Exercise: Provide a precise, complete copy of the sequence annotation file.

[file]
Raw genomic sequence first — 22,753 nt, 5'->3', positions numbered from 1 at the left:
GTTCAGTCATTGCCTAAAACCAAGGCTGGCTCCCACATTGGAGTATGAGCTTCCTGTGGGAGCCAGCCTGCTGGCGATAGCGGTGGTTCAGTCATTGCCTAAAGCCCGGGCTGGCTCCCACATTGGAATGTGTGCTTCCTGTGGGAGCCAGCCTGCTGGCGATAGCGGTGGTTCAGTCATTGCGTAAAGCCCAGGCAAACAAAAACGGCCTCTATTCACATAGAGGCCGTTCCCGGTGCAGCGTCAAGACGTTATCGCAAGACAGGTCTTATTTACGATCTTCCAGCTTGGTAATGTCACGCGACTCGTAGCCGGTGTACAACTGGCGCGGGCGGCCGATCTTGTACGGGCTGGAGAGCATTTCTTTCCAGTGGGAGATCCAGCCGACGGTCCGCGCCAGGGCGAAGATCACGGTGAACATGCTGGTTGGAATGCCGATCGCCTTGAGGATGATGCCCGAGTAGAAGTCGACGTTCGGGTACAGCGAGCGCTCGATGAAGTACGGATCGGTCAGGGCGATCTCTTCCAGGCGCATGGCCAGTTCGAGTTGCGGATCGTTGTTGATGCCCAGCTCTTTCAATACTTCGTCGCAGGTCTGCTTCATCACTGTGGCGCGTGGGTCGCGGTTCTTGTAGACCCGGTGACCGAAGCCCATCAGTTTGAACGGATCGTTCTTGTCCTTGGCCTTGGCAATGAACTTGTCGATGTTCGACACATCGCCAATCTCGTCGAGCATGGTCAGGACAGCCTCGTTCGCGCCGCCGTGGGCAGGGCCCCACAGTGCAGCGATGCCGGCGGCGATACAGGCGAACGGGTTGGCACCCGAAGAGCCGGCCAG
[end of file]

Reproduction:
Raw genomic sequence first — 22,753 nt, 5'->3', positions numbered from 1 at the left:
GTTCAGTCATTGCCTAAAACCAAGGCTGGCTCCCACATTGGAGTATGAGCTTCCTGTGGGAGCCAGCCTGCTGGCGATAGCGGTGGTTCAGTCATTGCCTAAAGCCCGGGCTGGCTCCCACATTGGAATGTGTGCTTCCTGTGGGAGCCAGCCTGCTGGCGATAGCGGTGGTTCAGTCATTGCGTAAAGCCCAGGCAAACAAAAACGGCCTCTATTCACATAGAGGCCGTTCCCGGTGCAGCGTCAAGACGTTATCGCAAGACAGGTCTTATTTACGATCTTCCAGCTTGGTAATGTCACGCGACTCGTAGCCGGTGTACAACTGGCGCGGGCGGCCGATCTTGTACGGGCTGGAGAGCATTTCTTTCCAGTGGGAGATCCAGCCGACGGTCCGCGCCAGGGCGAAGATCACGGTGAACATGCTGGTTGGAATGCCGATCGCCTTGAGGATGATGCCCGAGTAGAAGTCGACGTTCGGGTACAGCGAGCGCTCGATGAAGTACGGATCGGTCAGGGCGATCTCTTCCAGGCGCATGGCCAGTTCGAGTTGCGGATCGTTGTTGATGCCCAGCTCTTTCAATACTTCGTCGCAGGTCTGCTTCATCACTGTGGCGCGTGGGTCGCGGTTCTTGTAGACCCGGTGACCGAAGCCCATCAGTTTGAACGGATCGTTCTTGTCCTTGGCCTTGGCAATGAACTTGTCGATGTTCGACACATCGCCAATCTCGTCGAGCATGGTCAGGACAGCCTCGTTCGCGCCGCCGTGGGCAGGGCCCCACAGTGCAGCGATGCCGGCGGCGATACAGGCGAACGGGTTGGCACCCGAAGAGCCGGCCAG